Concerns over United Kingdom jobs as GM considers selling Vauxhall and Opel

After making billions of dollars in losses since the start of the century, General Motors may be ready to off load Opel to French automaker PSA Group for about $1 billion, according to analysts at Evercore ISI.

France's PSA Group, maker of Peugeot and Citroen cars, says it's exploring a "potential acquisition" of Opel, the money-losing European business of General Motors Co.

The negotiations with Peugeot are understood to have involved Detroit-based GM executives, without any input from GM Europe officials.

The PSA Group is to take a majority stake in GM's European brands, Opel and Vauxhall.

In response, GM said the pair had been working together since 2012.

During the automotive crisis, GM came close to selling its European operations, which haven't turned an annual profit since 1999.

A combination would create a manufacturer with about 16 percent of the European vehicle market, pushing past Renault SA to become the region's second-biggest auto group after Volkswagen AG.

A combination between the two would have around 16% of the European auto market, and would take PSA (pugoy) above its French rival Renault (rnsdf).

The move would see the French firm take control of GM brands Vauxhall and Opel and mark a complete withdrawal from Europe by General Motors, who announced a $257m (£206m) pre-tax loss from its European operations in 2016. An even larger SUV model, conceived to replace the Zafira, is also planned, although it is based on the same in-house General Motors platform as the new second-generation Insignia. One scenario already raised by General Motors sources in discussions with Autocar is the possibility of a sweeping consolidation of Vauxhall operations in the United Kingdom, with the brand name resigned to history and being replaced by Opel - a move that was seriously considered by General Motors following the financial crisis of 2009 but ultimately decided against.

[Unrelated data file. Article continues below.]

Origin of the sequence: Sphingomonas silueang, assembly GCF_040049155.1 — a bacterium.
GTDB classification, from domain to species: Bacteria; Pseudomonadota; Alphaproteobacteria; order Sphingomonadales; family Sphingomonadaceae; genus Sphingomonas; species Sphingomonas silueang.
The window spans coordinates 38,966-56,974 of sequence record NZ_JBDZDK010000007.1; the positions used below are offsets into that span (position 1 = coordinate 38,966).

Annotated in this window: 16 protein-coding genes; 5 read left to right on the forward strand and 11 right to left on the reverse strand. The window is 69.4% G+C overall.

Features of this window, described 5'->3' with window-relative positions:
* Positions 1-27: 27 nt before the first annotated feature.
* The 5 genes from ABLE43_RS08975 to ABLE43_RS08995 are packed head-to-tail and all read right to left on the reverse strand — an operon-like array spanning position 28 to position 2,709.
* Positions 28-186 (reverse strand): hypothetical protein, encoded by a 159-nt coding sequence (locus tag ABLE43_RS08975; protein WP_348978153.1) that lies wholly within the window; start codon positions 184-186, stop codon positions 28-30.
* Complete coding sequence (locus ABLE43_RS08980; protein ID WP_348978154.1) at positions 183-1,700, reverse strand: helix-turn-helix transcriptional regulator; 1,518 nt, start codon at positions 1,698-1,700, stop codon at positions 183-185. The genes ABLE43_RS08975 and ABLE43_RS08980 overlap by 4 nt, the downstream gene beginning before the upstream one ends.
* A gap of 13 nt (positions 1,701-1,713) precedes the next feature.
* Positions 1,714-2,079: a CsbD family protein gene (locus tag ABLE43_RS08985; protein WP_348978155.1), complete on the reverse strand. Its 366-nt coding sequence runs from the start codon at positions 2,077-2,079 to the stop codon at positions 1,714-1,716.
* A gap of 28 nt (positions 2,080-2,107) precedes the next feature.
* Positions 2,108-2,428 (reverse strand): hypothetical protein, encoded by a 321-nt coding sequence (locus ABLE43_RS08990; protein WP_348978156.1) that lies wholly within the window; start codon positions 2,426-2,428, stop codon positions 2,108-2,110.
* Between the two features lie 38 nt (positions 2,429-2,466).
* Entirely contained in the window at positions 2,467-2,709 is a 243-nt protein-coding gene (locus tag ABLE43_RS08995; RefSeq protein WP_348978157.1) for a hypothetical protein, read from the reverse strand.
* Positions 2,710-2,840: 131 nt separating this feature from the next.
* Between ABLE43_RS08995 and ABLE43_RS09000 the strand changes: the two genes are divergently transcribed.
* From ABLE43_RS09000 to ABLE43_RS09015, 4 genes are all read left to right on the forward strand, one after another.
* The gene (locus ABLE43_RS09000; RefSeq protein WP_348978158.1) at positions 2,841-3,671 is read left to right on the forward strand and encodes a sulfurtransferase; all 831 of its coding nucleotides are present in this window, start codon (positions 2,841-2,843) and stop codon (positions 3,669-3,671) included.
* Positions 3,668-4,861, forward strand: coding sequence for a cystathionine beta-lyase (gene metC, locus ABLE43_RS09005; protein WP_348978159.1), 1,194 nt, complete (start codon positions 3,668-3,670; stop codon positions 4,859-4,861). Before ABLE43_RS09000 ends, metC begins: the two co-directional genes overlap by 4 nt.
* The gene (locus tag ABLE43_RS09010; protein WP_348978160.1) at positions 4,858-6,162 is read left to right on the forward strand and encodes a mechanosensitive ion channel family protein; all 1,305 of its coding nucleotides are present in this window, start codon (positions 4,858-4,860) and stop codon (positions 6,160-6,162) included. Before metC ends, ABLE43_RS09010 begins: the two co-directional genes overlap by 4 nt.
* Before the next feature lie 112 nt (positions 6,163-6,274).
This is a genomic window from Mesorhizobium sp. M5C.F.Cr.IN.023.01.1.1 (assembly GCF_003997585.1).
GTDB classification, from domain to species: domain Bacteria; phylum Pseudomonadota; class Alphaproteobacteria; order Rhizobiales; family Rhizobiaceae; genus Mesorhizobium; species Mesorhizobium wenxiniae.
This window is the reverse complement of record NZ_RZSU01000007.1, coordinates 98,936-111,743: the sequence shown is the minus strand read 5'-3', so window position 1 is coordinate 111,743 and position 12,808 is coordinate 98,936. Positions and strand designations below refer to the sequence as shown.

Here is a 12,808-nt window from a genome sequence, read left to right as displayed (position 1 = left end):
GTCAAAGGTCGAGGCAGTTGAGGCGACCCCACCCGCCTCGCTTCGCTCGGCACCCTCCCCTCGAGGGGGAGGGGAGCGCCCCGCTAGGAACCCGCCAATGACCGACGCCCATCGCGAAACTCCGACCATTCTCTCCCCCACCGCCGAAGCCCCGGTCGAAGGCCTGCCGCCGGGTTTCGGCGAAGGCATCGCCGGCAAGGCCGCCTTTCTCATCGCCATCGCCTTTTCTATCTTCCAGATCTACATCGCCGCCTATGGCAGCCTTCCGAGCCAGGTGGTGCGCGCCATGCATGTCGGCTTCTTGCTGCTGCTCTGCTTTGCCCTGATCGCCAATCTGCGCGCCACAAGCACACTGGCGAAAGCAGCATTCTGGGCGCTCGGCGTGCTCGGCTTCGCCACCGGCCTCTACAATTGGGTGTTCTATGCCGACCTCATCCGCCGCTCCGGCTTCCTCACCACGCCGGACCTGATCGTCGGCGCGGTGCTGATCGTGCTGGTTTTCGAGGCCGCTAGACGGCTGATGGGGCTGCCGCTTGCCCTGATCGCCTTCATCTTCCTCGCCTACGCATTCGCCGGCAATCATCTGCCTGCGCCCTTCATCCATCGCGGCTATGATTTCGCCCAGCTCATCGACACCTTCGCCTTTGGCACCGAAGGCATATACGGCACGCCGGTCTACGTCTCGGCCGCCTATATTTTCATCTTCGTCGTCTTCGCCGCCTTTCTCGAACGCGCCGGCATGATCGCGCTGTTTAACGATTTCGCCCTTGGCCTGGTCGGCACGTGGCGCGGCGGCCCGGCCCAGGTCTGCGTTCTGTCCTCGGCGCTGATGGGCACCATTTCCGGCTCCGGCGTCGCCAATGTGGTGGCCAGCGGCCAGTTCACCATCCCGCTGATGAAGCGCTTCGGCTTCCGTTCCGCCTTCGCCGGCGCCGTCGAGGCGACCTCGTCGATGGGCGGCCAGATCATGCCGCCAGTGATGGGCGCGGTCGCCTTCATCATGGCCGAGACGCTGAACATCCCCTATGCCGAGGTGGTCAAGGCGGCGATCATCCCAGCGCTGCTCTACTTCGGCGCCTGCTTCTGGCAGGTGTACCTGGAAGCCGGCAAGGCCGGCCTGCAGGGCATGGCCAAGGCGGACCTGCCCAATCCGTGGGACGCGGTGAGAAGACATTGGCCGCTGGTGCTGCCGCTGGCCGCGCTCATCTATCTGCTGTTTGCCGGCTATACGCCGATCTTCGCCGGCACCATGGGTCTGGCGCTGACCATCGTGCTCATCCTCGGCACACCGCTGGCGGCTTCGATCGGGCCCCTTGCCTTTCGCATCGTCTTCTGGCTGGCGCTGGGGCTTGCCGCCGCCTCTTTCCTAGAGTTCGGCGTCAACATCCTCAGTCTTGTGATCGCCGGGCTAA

Vauxhall and its European sister brand Opel could be bought by the company which owns Peugeot, Citroen and DS Automobiles.

The announcement from PSA, which is 14% owned by the French state, comes a week after USA carmaker GM reported a loss of $257m (£206m) from its European operations a year ago.

The French government holds a 14% stake in PSA, as does the Peugeot family.

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